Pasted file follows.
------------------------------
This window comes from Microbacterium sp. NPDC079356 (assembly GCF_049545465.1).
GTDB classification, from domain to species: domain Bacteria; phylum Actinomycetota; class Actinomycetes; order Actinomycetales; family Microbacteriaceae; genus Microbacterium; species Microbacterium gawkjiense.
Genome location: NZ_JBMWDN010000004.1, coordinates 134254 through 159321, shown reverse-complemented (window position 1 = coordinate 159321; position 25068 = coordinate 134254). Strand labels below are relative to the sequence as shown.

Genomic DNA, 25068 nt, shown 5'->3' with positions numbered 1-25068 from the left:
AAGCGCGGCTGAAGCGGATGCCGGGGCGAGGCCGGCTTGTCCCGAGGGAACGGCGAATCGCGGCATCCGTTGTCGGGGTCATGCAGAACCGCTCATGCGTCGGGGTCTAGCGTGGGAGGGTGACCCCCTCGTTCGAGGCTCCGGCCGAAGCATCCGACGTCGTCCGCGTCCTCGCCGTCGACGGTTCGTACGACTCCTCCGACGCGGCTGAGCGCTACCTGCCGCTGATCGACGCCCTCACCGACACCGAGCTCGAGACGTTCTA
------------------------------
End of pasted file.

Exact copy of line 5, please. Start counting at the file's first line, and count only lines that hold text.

AAGCGCGGCTGAAGCGGATGCCGGGGCGAGGCCGGCTTGTCCCGAGGGAACGGCGAATCGCGGCATCCGTTGTCGGGGTCATGCAGAACCGCTCATGCGTCGGGGTCTAGCGTGGGAGGGTGACCCCCTCGTTCGAGGCTCCGGCCGAAGCATCCGACGTCGTCCGCGTCCTCGCCGTCGACGGTTCGTACGACTCCTCCGACGCGGCTGAGCGCTACCTGCCGCTGATCGACGCCCTCACCGACACCGAGCTCGAGACGTTCTA